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Cheers, tears greet Camden

The rising sun glared blindingly off the rippling surface of Puget Sound as the USS Camden’s enormous hulk loomed into view.

While still some 10 miles away, Port Orchard’s adopted ship dominated the horizon, making the shuttling auto ferries appear as ants next to a hungry frog. But even a ship that big is not invulnerable — police boats and naval yard tugs gathered at the entrance to Rich Passage, ready to escort and protect the Camden.

The Camden had been at sea for 10 months, providing support and supplies to battleships and aircraft carriers in the Middle East, before it sailed into its home moorage in Bremerton early Monday morning.

The ship, with its 550-member crew, was supposed to return in December after a six-month stint, but was instead redeployed to the Middle East in preparation for the war against Iraq.

Therefore, it was not just the unseasonably sunny weather that led the crowds to gather at every available piece of waterfront along the passage, waving and shouting and blowing whatever noisemakers they could find.

“I just love what (the sailors) are doing,” said Port Orchard resident Marianne Mayer, who grabbed a spot on the Port Orchard waterfront to watch the ship come in. “It’s fabulous and I just wanted to be a part of it. I wanted them to know I support them big time.”

Mayer was not alone in her feelings. On-lookers waved American flags of every size and displayed welcome-home banners.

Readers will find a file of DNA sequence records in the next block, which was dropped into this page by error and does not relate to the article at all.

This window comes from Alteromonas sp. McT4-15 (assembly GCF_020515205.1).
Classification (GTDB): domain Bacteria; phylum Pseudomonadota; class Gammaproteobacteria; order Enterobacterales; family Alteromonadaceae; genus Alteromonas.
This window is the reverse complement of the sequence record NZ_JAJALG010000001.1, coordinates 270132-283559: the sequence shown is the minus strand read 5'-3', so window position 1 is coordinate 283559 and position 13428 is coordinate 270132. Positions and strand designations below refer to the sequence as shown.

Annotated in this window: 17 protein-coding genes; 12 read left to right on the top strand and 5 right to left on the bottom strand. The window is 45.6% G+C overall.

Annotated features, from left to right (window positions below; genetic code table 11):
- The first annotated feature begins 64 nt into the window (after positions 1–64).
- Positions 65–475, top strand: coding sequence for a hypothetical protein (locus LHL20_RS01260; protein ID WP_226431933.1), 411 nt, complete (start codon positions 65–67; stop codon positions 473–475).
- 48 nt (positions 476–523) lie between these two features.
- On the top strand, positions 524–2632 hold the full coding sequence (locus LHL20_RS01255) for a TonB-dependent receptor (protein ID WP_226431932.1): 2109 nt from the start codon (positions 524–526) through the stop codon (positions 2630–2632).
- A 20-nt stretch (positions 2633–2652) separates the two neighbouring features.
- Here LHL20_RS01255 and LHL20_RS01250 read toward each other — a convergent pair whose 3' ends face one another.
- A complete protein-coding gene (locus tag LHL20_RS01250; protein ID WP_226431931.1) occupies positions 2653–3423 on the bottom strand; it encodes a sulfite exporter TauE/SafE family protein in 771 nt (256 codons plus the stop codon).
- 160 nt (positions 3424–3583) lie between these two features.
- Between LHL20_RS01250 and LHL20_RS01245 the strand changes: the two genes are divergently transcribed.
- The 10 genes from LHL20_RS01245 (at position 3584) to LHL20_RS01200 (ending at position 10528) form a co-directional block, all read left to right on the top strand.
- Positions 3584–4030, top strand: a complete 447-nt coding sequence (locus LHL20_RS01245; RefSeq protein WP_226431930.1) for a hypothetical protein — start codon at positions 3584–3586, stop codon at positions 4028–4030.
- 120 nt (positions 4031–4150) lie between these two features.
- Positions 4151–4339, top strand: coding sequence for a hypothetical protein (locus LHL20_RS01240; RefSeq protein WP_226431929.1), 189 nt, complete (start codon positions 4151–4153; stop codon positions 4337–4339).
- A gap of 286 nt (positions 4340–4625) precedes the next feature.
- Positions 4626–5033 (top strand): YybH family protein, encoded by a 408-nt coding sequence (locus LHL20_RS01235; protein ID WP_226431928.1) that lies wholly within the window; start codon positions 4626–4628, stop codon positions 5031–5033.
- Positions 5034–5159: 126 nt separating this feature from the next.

Nearly two dozen private boats braved the early morning sea air to surround the Camden with a flotilla of cheering, horn-blowing support as it entered Sinclair Inlet.

Just in case the well-wishers got a little out of hand, two Puget Sound Naval Shipyard police boats and Port Orchard’s brand-new police boat set up a 100-yard security perimeter around the Camden.

The greater danger, however, probably came from drivers along waterfront streets in Bremerton who visibly slowed to take in the spectacle.

Even traffic on the Manette Bridge ground to a near-halt as motorists tried to catch a bird-eye glimpse of the Camden’s arrival.

Several auto and passenger ferries were delayed by the Camden, which at many times took up the entire passage with its bulk and secure buffer zone. However, few commuters seemed to mind.

Many gathered on the upper decks to wave and take pictures as the vessels squeaked by each other.

“I only moved here from Utah a year ago and I’ve never seen one of these,” said Port Orchard resident Idell Larsen, who parked along Beach Drive waiting for the Camden to appear. “It’s very exciting and I really felt like I wanted to come out here and say thanks and ‘welcome home’ to these people.”

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